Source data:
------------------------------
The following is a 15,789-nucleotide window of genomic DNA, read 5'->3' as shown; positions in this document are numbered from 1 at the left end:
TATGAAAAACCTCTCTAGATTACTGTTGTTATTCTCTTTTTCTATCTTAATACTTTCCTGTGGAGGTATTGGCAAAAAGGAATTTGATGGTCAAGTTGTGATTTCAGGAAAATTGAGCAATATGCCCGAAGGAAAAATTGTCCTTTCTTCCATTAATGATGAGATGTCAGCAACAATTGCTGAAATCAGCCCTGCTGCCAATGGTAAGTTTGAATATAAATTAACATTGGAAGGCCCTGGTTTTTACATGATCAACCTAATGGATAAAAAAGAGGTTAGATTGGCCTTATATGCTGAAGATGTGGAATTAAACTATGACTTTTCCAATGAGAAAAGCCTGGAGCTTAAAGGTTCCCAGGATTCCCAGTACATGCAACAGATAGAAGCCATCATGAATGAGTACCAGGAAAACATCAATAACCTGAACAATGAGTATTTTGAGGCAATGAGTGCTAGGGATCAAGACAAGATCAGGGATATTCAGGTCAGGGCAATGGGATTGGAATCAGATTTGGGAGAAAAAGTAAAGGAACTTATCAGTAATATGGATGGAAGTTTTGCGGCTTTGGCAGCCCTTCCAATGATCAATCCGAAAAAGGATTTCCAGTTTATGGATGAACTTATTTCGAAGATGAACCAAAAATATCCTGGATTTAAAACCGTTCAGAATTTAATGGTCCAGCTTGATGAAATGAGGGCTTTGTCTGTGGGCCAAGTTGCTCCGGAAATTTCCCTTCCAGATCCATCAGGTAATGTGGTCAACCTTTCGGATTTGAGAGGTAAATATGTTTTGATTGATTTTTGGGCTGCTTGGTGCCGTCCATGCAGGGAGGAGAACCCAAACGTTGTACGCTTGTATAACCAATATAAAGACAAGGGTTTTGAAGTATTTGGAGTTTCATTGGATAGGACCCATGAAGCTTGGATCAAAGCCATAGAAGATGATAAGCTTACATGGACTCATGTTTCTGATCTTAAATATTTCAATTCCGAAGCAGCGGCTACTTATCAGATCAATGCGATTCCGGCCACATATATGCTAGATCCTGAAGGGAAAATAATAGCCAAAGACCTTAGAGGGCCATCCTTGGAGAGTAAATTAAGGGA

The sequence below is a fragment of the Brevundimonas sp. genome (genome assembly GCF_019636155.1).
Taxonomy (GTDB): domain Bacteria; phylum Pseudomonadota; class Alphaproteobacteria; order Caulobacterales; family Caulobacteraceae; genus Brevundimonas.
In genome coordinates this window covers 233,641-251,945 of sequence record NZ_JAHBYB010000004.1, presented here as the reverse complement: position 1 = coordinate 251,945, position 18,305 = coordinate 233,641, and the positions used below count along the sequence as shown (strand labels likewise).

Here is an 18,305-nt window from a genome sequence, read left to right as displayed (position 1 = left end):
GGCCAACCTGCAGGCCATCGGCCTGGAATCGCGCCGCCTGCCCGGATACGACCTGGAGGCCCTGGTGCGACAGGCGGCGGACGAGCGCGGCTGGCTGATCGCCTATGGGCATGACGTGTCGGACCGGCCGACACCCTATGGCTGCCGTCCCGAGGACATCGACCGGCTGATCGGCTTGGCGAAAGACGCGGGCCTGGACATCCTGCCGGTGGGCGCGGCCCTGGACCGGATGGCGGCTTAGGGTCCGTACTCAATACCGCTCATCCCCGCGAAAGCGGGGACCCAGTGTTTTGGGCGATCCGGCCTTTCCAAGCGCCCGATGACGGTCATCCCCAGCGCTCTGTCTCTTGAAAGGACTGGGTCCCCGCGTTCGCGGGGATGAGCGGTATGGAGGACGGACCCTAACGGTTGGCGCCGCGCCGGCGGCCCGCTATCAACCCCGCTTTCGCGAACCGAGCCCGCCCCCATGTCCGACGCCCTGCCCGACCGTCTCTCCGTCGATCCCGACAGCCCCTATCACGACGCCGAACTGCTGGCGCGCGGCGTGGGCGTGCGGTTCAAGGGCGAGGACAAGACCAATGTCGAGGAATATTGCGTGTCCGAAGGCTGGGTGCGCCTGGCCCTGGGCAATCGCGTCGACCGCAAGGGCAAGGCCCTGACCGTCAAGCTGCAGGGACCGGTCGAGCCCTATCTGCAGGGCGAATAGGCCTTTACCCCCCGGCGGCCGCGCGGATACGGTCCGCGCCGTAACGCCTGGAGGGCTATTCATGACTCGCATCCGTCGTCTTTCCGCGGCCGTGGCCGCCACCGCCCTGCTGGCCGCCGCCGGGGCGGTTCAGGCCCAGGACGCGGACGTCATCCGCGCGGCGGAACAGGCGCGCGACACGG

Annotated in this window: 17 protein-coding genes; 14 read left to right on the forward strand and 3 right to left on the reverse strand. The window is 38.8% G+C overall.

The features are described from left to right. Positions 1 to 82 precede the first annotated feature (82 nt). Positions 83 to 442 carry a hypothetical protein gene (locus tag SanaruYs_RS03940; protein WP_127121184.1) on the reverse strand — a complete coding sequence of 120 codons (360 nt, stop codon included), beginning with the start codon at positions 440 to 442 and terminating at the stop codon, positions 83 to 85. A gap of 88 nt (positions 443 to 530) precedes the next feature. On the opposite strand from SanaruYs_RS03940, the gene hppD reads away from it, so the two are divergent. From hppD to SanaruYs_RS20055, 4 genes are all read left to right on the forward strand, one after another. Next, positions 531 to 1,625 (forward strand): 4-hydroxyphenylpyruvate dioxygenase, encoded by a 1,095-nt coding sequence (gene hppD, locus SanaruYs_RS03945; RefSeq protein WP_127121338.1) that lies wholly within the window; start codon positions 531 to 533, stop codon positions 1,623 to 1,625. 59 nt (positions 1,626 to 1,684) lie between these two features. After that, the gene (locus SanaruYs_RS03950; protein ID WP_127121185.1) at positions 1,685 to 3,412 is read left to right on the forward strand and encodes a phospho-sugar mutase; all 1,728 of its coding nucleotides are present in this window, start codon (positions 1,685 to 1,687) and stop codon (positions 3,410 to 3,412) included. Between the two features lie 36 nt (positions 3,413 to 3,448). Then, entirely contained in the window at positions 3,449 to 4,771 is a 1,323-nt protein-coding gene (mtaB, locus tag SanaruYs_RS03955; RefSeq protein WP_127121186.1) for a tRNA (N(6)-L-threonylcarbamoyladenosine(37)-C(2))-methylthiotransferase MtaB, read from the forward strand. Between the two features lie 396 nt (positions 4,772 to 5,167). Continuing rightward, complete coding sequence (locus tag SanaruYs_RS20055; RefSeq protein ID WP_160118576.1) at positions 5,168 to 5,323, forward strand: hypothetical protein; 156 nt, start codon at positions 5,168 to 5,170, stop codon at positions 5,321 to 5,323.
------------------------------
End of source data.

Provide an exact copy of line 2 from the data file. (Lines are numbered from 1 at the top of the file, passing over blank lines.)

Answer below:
TATGAAAAACCTCTCTAGATTACTGTTGTTATTCTCTTTTTCTATCTTAATACTTTCCTGTGGAGGTATTGGCAAAAAGGAATTTGATGGTCAAGTTGTGATTTCAGGAAAATTGAGCAATATGCCCGAAGGAAAAATTGTCCTTTCTTCCATTAATGATGAGATGTCAGCAACAATTGCTGAAATCAGCCCTGCTGCCAATGGTAAGTTTGAATATAAATTAACATTGGAAGGCCCTGGTTTTTACATGATCAACCTAATGGATAAAAAAGAGGTTAGATTGGCCTTATATGCTGAAGATGTGGAATTAAACTATGACTTTTCCAATGAGAAAAGCCTGGAGCTTAAAGGTTCCCAGGATTCCCAGTACATGCAACAGATAGAAGCCATCATGAATGAGTACCAGGAAAACATCAATAACCTGAACAATGAGTATTTTGAGGCAATGAGTGCTAGGGATCAAGACAAGATCAGGGATATTCAGGTCAGGGCAATGGGATTGGAATCAGATTTGGGAGAAAAAGTAAAGGAACTTATCAGTAATATGGATGGAAGTTTTGCGGCTTTGGCAGCCCTTCCAATGATCAATCCGAAAAAGGATTTCCAGTTTATGGATGAACTTATTTCGAAGATGAACCAAAAATATCCTGGATTTAAAACCGTTCAGAATTTAATGGTCCAGCTTGATGAAATGAGGGCTTTGTCTGTGGGCCAAGTTGCTCCGGAAATTTCCCTTCCAGATCCATCAGGTAATGTGGTCAACCTTTCGGATTTGAGAGGTAAATATGTTTTGATTGATTTTTGGGCTGCTTGGTGCCGTCCATGCAGGGAGGAGAACCCAAACGTTGTACGCTTGTATAACCAATATAAAGACAAGGGTTTTGAAGTATTTGGAGTTTCATTGGATAGGACCCATGAAGCTTGGATCAAAGCCATAGAAGATGATAAGCTTACATGGACTCATGTTTCTGATCTTAAATATTTCAATTCCGAAGCAGCGGCTACTTATCAGATCAATGCGATTCCGGCCACATATATGCTAGATCCTGAAGGGAAAATAATAGCCAAAGACCTTAGAGGGCCATCCTTGGAGAGTAAATTAAGGGA